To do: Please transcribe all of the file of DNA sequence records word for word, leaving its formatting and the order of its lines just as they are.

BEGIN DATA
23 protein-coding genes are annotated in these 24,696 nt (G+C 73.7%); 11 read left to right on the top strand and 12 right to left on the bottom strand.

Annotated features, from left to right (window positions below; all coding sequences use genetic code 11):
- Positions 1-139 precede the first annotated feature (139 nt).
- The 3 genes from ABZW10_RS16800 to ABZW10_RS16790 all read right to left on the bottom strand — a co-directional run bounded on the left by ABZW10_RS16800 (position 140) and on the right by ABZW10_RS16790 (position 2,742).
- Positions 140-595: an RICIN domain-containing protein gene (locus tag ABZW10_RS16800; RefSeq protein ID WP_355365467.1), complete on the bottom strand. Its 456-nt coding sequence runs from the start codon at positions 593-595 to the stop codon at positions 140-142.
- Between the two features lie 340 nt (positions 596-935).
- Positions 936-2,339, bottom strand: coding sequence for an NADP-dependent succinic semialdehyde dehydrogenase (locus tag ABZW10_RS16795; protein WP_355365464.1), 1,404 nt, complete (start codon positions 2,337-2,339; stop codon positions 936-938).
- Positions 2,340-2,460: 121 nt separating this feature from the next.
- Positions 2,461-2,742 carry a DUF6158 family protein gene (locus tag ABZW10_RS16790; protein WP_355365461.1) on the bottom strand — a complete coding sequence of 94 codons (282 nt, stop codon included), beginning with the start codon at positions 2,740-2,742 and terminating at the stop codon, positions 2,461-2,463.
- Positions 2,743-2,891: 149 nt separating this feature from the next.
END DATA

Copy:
23 protein-coding genes are annotated in these 24,696 nt (G+C 73.7%); 11 read left to right on the top strand and 12 right to left on the bottom strand.

Annotated features, from left to right (window positions below; all coding sequences use genetic code 11):
- Positions 1-139 precede the first annotated feature (139 nt).
- The 3 genes from ABZW10_RS16800 to ABZW10_RS16790 all read right to left on the bottom strand — a co-directional run bounded on the left by ABZW10_RS16800 (position 140) and on the right by ABZW10_RS16790 (position 2,742).
- Positions 140-595: an RICIN domain-containing protein gene (locus tag ABZW10_RS16800; RefSeq protein ID WP_355365467.1), complete on the bottom strand. Its 456-nt coding sequence runs from the start codon at positions 593-595 to the stop codon at positions 140-142.
- Between the two features lie 340 nt (positions 596-935).
- Positions 936-2,339, bottom strand: coding sequence for an NADP-dependent succinic semialdehyde dehydrogenase (locus tag ABZW10_RS16795; protein WP_355365464.1), 1,404 nt, complete (start codon positions 2,337-2,339; stop codon positions 936-938).
- Positions 2,340-2,460: 121 nt separating this feature from the next.
- Positions 2,461-2,742 carry a DUF6158 family protein gene (locus tag ABZW10_RS16790; protein WP_355365461.1) on the bottom strand — a complete coding sequence of 94 codons (282 nt, stop codon included), beginning with the start codon at positions 2,740-2,742 and terminating at the stop codon, positions 2,461-2,463.
- Positions 2,743-2,891: 149 nt separating this feature from the next.